15th July 1999

According to Ray Burke it’s tough being a politician, trying to make ends meet on a T.D.’s salary. Poor Ray has only 118,000 in a special political fund account, and only 95,000 in a Jersey bank account. It seems this 95,000 came from fund-raising in the U.K. Those table quizzes and chicken supper dances must be big business in the U.K.! I almost forgot the raffle tickets sold at these nights, you know all those 5 for 1 with super prizes like a meal for two at the local restaurant, two bags of coal and a bale of briquettes. “Money Spinners” 118,000, “No Problem,” in the words of the late Brian Leninhan. Now we know hoe politicians accumulate their wealth - tables quizzes and chicken suppers!!

I had a call from Donnybrook resident Pete Duffy last week concerning the eternal problem … litter. Pete told me that he has travelled the world and in the U.S.A. one would see old men collecting cans in shopping trolleys. When they bring them to collection points they are paid cash. The point Pete was making was give people an incentive to collect rubbish. I’d put a tax on cans here in Ireland, 5p a can, and when somebody brought 20 cans to a collection point, they received 1. Older readers would remember the refund on bottles during the sixties. Maybe it’s time we looked at that system again.

While on the subject of litter, our new Councillor Peter Kelly agreed with me that Douglas should have its own litter warden. One name springs to mind, our own Joe Lynch. Joe is presently working to keep Douglas clean and well done on the councils prompt response to the weeds on the footpath opposite the Credit Union (which I mentioned last week). Joe has been involved in local soccer clubs in the Douglas area for many years. He’s well known and respected and last year I saw him run after and reprimand two youngsters who threw a choc-ice wrapper on the ground. They picked up the rubbish. If we are really serious about the litter problem we need to tackle it at ground level (excuse the pun!), because all the advertisements and press releases in the world will not stop people littering.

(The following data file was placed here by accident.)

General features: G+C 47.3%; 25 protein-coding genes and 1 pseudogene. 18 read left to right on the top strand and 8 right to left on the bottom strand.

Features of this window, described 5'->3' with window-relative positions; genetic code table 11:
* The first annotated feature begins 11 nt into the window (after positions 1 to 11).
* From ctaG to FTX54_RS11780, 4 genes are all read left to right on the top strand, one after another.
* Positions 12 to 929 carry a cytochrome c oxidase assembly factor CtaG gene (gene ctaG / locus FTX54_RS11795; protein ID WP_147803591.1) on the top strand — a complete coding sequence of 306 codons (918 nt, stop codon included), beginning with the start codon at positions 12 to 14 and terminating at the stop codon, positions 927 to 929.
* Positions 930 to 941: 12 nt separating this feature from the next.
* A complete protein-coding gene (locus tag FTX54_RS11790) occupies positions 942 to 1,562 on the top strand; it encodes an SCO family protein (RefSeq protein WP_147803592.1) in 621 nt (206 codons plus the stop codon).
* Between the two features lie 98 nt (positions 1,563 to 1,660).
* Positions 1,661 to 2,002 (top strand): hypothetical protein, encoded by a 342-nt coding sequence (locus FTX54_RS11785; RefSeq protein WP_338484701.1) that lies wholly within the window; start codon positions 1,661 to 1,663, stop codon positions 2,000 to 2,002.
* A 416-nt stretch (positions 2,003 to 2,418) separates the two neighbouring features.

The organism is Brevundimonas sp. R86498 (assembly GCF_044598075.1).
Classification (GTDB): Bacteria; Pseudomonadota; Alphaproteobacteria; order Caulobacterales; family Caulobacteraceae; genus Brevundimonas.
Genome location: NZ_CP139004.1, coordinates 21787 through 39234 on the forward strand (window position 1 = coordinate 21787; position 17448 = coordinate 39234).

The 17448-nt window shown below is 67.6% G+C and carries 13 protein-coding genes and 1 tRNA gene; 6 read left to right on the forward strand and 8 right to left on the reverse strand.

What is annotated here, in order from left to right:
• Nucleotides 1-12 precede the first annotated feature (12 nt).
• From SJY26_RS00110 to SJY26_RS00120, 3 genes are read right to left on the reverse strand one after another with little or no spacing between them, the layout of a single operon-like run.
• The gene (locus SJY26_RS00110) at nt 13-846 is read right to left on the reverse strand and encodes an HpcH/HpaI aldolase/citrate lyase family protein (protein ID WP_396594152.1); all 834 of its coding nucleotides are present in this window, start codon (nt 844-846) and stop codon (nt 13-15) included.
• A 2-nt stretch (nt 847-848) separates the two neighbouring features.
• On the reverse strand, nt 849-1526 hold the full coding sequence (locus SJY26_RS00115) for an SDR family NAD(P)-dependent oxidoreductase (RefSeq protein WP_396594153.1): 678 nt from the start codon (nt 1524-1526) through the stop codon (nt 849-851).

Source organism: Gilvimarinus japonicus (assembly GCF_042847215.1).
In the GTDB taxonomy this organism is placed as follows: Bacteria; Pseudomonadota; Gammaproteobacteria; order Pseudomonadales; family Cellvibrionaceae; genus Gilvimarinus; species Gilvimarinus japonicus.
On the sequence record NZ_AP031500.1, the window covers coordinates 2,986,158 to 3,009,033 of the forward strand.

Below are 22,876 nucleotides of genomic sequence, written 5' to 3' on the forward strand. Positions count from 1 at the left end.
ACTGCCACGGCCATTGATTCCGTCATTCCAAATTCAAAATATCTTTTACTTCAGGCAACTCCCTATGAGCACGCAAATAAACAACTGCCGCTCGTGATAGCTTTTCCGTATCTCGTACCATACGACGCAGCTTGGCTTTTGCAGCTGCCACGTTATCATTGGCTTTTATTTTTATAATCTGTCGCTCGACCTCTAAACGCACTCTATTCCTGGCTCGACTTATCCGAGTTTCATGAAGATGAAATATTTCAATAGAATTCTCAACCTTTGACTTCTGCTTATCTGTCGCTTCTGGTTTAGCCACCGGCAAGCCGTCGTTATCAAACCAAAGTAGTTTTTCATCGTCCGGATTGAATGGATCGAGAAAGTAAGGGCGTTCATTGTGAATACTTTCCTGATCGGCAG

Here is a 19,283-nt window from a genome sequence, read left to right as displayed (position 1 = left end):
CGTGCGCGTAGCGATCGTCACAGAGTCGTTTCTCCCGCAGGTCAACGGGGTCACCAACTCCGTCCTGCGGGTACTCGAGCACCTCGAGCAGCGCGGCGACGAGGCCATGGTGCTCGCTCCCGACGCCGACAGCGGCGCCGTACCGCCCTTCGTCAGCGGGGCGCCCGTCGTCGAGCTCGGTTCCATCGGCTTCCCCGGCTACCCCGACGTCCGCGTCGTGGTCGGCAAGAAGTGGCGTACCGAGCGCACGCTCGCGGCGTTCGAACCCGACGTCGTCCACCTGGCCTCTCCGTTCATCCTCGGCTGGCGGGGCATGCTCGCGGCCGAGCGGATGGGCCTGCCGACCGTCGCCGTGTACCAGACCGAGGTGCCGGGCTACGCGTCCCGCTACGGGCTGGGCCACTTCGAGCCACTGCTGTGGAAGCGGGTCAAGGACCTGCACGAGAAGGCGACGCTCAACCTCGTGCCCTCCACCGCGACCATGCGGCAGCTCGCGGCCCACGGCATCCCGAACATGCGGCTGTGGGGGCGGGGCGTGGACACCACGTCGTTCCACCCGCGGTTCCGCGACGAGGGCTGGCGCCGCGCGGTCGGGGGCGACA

Well done to Sean Brady of Greystones, company Wicklow. Why? you may ask. Well, it seems Sean was on holidays in Crosshaven, called into the local chipper for some fish and chips. The next day he called back to say he had been under-charged by 6.20, which he duly handed over. It’s nice to meet honest people in the Isle of tribunals.

Can anybody make sense of air-fares? I rang a travel agent for details on a return flight from Cork to Edinburgh. I’m sure you all know there are no flights from Cork to anywhere in Scotland. However, you may get a flight from Cork to Dublin and then Dublin to Glasgow, and then make your own way to Edinburgh (about 60 miles). The cost to travel by Aer-Lingus - 324!!! My friend Ronnie told me that one can get a return flight to the U.S.A. for 299!!! I then rang up Ryanair in Dublin (why don’t Ryanair sort out their differences with the travel agents?) The cost of a return flight from Dublin to Glasgow is about 90, travelling with Ryanair. Incidentally, the last time I visited Scotland was in 1997. On returning my rented car to “Dollar” Self Drive in Glasgow airport, the receptionist looked at my booking form and said, “you’re from Douglas, my sister lives in Rochestown and her husband is working on the tunnel under the river”. She also told me that the nicest meal that she ever had in Ireland was in Eco’s Restaurant in Douglas. Dave Halpin and staff take a bow.

Over the past thirty years I have been involved in the catering business. Mostly restaurants and take-a-ways. A chip shop is a profession and if you are selling cooked food, customers are trusting you with their health. Down through the years I have told my staff there are three important rules in this trade: 1. Rotate your food at all times, 2. Never sell what you wouldn’t eat yourself and finally, 3. “if in doubt, throw it out!”. I write this piece because a reader told me he got a touch of food poisoning last week in a late night take-a-way in the City centre.

This evening driving from Frankfield to Shamrock Lawn I passed people walking from the final bus-stop from the number 6 (it stops opposite Hanleys Sheds in Grange). Some of these people were carrying shopping and it’s a good long walk if one lives at the end of Frankfield Hill. For God’s sake would Bus Eireann sort out this long running dispute which has been going on for years. After all its these people who I saw walking who keep Bus Eireann going.

Driving to Carrigaline last Thursday via Donnybrook Hill (which now looks like the Somme Circa, 1916 on a good day) at the top of the hill before the entrance to Bracken Court. There were red and white road cones on the other side of the road. I was driving on my own side when a van came tearing towards me. He had to swerve to my side to avoid the cones and because I didn’t stop he blew the horn agressively, and just missed side swiping me. The time was 4.50 last Thursday and it was a Caher van. I always thought one was supposed to yield if there was an obstruction on one’s driving side. I guess the rules have changed, or maybe some drivers are “gas men” (terrible pun!!)

Bye for now.
Michael O’Hanlon






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